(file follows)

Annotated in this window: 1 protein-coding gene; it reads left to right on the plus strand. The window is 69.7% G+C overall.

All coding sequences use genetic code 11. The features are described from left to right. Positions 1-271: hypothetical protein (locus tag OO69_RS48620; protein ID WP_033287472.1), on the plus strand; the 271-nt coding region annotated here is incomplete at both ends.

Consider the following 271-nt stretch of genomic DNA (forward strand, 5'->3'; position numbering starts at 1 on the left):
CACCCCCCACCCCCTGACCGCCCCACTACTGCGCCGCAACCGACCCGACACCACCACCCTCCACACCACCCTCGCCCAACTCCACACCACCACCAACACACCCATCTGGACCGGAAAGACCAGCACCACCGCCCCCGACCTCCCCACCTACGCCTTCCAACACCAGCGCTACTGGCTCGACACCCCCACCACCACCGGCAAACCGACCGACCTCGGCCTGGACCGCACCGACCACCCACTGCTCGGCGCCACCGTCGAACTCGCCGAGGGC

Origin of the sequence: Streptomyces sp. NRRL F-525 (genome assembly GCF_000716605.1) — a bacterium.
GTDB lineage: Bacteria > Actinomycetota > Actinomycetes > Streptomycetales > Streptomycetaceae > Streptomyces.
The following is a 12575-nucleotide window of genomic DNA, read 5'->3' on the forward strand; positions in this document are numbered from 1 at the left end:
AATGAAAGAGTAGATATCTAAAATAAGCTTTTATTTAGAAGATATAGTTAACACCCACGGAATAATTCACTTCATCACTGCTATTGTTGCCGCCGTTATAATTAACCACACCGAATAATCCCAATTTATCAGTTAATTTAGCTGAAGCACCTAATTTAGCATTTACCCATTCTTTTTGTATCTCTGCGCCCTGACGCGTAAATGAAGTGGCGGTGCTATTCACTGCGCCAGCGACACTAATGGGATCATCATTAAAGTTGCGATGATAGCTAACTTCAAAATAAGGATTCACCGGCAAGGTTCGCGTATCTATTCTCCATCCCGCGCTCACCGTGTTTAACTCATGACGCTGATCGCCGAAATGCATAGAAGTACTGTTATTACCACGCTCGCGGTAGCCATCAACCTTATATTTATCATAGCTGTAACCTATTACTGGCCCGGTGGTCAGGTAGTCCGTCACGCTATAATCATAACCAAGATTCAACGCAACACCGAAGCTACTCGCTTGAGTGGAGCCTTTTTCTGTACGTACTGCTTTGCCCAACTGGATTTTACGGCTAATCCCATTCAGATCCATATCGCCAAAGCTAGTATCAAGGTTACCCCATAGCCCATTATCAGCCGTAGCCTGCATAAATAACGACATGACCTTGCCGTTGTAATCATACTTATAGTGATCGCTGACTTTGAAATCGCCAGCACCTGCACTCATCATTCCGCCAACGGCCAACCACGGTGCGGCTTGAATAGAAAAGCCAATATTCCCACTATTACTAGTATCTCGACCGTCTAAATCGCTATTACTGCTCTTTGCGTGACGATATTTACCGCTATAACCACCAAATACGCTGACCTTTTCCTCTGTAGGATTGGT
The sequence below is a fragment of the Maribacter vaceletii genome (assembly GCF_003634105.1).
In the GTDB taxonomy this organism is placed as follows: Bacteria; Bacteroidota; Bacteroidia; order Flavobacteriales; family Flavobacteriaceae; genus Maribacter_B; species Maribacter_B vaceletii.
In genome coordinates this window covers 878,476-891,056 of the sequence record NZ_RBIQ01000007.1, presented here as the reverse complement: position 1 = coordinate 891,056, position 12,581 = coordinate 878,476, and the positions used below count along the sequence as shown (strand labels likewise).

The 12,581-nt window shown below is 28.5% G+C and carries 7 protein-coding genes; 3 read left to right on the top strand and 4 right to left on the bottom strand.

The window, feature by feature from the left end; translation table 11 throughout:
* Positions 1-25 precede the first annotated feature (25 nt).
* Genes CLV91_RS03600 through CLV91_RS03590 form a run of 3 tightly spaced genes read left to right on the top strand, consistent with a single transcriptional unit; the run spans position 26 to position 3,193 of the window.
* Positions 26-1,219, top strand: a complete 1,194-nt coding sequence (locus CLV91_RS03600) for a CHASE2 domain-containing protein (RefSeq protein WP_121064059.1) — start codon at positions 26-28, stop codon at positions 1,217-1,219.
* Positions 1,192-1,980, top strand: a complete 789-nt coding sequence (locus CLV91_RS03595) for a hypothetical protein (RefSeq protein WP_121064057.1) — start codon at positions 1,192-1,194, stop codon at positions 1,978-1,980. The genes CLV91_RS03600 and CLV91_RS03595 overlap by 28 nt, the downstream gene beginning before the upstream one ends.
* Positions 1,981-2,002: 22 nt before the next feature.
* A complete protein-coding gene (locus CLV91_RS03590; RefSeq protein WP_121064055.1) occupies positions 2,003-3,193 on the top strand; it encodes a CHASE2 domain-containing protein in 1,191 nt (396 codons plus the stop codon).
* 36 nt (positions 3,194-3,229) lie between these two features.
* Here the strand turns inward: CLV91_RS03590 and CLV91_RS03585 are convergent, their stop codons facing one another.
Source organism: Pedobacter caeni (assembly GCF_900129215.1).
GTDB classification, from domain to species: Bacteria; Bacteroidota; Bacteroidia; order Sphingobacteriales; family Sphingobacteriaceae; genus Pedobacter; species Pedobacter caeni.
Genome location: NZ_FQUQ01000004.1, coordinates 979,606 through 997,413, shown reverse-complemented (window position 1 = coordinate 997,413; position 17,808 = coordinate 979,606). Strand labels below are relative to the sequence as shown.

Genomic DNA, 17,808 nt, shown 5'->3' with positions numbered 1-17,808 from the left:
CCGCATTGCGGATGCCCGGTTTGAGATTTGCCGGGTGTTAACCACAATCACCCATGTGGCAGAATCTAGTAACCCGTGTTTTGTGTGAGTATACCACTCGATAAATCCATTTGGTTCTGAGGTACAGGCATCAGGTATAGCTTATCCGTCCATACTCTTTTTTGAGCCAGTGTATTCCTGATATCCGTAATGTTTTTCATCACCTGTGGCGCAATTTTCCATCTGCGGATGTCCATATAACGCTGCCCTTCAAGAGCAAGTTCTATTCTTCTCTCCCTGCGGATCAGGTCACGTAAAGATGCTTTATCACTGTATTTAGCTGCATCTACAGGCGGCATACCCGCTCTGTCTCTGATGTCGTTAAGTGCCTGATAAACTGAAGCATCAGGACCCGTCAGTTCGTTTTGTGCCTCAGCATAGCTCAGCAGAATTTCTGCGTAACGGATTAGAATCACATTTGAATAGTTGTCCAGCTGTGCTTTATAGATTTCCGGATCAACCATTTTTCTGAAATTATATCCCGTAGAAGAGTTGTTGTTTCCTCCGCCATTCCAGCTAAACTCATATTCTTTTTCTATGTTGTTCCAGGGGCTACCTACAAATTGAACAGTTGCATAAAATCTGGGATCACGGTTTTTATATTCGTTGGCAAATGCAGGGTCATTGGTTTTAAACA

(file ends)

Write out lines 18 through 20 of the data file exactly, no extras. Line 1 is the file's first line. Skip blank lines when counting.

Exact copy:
* Positions 1,981-2,002: 22 nt before the next feature.
* A complete protein-coding gene (locus CLV91_RS03590; RefSeq protein WP_121064055.1) occupies positions 2,003-3,193 on the top strand; it encodes a CHASE2 domain-containing protein in 1,191 nt (396 codons plus the stop codon).
* 36 nt (positions 3,194-3,229) lie between these two features.